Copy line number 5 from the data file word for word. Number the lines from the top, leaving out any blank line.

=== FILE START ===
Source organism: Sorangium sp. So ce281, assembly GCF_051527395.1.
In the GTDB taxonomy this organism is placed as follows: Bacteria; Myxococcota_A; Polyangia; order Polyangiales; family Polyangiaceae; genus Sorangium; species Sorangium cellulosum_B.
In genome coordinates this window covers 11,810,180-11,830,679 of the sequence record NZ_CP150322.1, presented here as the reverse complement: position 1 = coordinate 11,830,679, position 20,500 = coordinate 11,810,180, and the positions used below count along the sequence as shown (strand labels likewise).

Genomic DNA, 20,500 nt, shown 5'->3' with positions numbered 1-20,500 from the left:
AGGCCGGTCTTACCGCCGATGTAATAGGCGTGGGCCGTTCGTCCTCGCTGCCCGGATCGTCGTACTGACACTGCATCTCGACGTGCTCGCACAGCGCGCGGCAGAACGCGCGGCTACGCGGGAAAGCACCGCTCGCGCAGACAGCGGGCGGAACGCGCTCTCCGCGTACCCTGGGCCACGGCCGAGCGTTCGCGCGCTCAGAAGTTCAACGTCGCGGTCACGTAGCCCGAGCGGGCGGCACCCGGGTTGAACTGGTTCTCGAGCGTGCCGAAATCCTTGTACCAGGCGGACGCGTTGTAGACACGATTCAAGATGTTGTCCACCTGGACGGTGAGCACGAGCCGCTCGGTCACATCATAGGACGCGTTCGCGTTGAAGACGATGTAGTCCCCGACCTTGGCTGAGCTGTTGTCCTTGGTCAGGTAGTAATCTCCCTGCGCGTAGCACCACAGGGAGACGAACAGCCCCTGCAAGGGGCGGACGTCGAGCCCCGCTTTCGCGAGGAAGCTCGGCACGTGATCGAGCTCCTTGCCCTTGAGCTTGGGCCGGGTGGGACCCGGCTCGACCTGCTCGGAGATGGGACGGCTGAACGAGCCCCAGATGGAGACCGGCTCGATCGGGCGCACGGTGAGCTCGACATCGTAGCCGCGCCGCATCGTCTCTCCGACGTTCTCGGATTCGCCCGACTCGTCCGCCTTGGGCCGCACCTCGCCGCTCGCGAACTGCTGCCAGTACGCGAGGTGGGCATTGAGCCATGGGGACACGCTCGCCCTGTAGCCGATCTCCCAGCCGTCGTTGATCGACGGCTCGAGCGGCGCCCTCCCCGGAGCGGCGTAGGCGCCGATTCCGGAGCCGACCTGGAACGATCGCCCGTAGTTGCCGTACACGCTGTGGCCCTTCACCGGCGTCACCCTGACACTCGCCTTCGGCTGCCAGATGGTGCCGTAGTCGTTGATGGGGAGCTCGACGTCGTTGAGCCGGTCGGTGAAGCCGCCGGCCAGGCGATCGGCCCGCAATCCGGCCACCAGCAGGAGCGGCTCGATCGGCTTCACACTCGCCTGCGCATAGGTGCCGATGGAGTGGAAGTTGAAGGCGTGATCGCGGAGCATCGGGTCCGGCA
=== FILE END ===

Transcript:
AGGCCGGTCTTACCGCCGATGTAATAGGCGTGGGCCGTTCGTCCTCGCTGCCCGGATCGTCGTACTGACACTGCATCTCGACGTGCTCGCACAGCGCGCGGCAGAACGCGCGGCTACGCGGGAAAGCACCGCTCGCGCAGACAGCGGGCGGAACGCGCTCTCCGCGTACCCTGGGCCACGGCCGAGCGTTCGCGCGCTCAGAAGTTCAACGTCGCGGTCACGTAGCCCGAGCGGGCGGCACCCGGGTTGAACTGGTTCTCGAGCGTGCCGAAATCCTTGTACCAGGCGGACGCGTTGTAGACACGATTCAAGATGTTGTCCACCTGGACGGTGAGCACGAGCCGCTCGGTCACATCATAGGACGCGTTCGCGTTGAAGACGATGTAGTCCCCGACCTTGGCTGAGCTGTTGTCCTTGGTCAGGTAGTAATCTCCCTGCGCGTAGCACCACAGGGAGACGAACAGCCCCTGCAAGGGGCGGACGTCGAGCCCCGCTTTCGCGAGGAAGCTCGGCACGTGATCGAGCTCCTTGCCCTTGAGCTTGGGCCGGGTGGGACCCGGCTCGACCTGCTCGGAGATGGGACGGCTGAACGAGCCCCAGATGGAGACCGGCTCGATCGGGCGCACGGTGAGCTCGACATCGTAGCCGCGCCGCATCGTCTCTCCGACGTTCTCGGATTCGCCCGACTCGTCCGCCTTGGGCCGCACCTCGCCGCTCGCGAACTGCTGCCAGTACGCGAGGTGGGCATTGAGCCATGGGGACACGCTCGCCCTGTAGCCGATCTCCCAGCCGTCGTTGATCGACGGCTCGAGCGGCGCCCTCCCCGGAGCGGCGTAGGCGCCGATTCCGGAGCCGACCTGGAACGATCGCCCGTAGTTGCCGTACACGCTGTGGCCCTTCACCGGCGTCACCCTGACACTCGCCTTCGGCTGCCAGATGGTGCCGTAGTCGTTGATGGGGAGCTCGACGTCGTTGAGCCGGTCGGTGAAGCCGCCGGCCAGGCGATCGGCCCGCAATCCGGCCACCAGCAGGAGCGGCTCGATCGGCTTCACACTCGCCTGCGCATAGGTGCCGATGGAGTGGAAGTTGAAGGCGTGATCGCGGAGCATCGGGTCCGGCA